Search found 258 matches

by ArmonSore
Sat Nov 22, 2008 3:27 am UTC
Forum: Science
Topic: Point masses
Replies: 8
Views: 1322

Re: Point masses

All of our best tested theories assume that objects are made up of point particles. That's good enough until someone can perform an experiment which can confirm or deny a prediction of some theory that supposes some other shape for elementary particles. (i.e. string theory).
by ArmonSore
Sun Nov 16, 2008 10:02 pm UTC
Forum: Fictional Science
Topic: What is the mass of a feather?
Replies: 229
Views: 315796

Re: What is the mass of a feather?

MotorToad wrote:Have Jesus turn it into wine, then drink it and measure your BAC. Easy peasy.

(Assuming Jesus transmogrifies things according to the laws of thermodynamics.)


Thermodynamics asserts the conservation of energy. It does not assert the conservation of fishes and loaves.
by ArmonSore
Sun Nov 16, 2008 4:28 am UTC
Forum: Science
Topic: Purifying urine
Replies: 18
Views: 3182

Re: Purifying urine

Actually there's a much better use for urine in space:

Russell Schweickart wrote: The most beautiful sight in orbit, or one of the most beautiful sights, is a urine dump at sunset. It's really spectacular.


Source: http://www.time.com/time/magazine/artic ... 53,00.html
by ArmonSore
Thu Nov 13, 2008 1:45 pm UTC
Forum: Fictional Science
Topic: What is the mass of a feather?
Replies: 229
Views: 315796

Re: What is the mass of a feather?

nazlfrag wrote:You're all missing the obvious solution.

Just ask the bird.


Birds are notorious lieing liars.
by ArmonSore
Wed Oct 29, 2008 3:27 am UTC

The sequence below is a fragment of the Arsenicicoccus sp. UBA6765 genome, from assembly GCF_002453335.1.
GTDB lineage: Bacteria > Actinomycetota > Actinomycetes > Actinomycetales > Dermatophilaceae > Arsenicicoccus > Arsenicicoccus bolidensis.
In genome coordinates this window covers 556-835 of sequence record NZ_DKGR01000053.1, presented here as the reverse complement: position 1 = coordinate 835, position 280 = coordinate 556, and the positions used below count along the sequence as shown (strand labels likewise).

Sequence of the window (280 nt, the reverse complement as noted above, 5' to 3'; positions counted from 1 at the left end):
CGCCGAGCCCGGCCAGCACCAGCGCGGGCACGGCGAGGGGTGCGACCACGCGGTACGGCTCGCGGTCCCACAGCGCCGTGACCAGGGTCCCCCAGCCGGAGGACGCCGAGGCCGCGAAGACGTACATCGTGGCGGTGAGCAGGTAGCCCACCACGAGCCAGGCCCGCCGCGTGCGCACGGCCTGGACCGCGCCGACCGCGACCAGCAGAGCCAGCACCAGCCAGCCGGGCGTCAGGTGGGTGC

Forum: Science
Topic: Weight VS. Mass
Replies: 29
Views: 3404

Re: Weight VS. Mass

And here I thought the definition of weight was "what the scale reads".
by ArmonSore
Tue Aug 12, 2008 2:17 am UTC
Forum: Science
Topic: Can light be bent?
Replies: 46
Views: 5455

Re: Can light be bent?

Sweet, it's just as I hoped it would be.
by ArmonSore
Mon Aug 11, 2008 7:46 pm UTC
Forum: Science
Topic: Can light be bent?
Replies: 46
Views: 5455

Re: Can light be bent?

I don't have too much intuition about geometric optics where the material has a smooth gradient for the index of refraction, so I'm guessing here. From your graph it would seem to me that at the boundary n changes from 1 to some large number (10?). Then as the light moves down the material the value...
by ArmonSore
Sun Jul 06, 2008 1:08 am UTC
Forum: Science
Topic: The possibility of bullet-bending -- WANTED
Replies: 49
Views: 9716

Re: The possibility of bullet-bending -- WANTED

I think the pieces on Wanted where 'wings of flies were shot off', and where 'bullets were counter-fired at each other and collided directly head-on', would make one awesomely epic Mythbusters episode. I think those sections didn't break the laws of physics that much. The bullet-bending might be a ...
by ArmonSore
Sun Jun 29, 2008 2:16 am UTC
Forum: Science
Topic: Physics careers
Replies: 13
Views: 2107

Re: Physics careers

Be very careful when the advice says "A degree in X is great for a career in Y!" Things change. We were fed that line as undergrads--degrees in physics are versatile, you can find jobs as an engineer or working in finance. Well, it turns out that jobs in engineering for physics students U...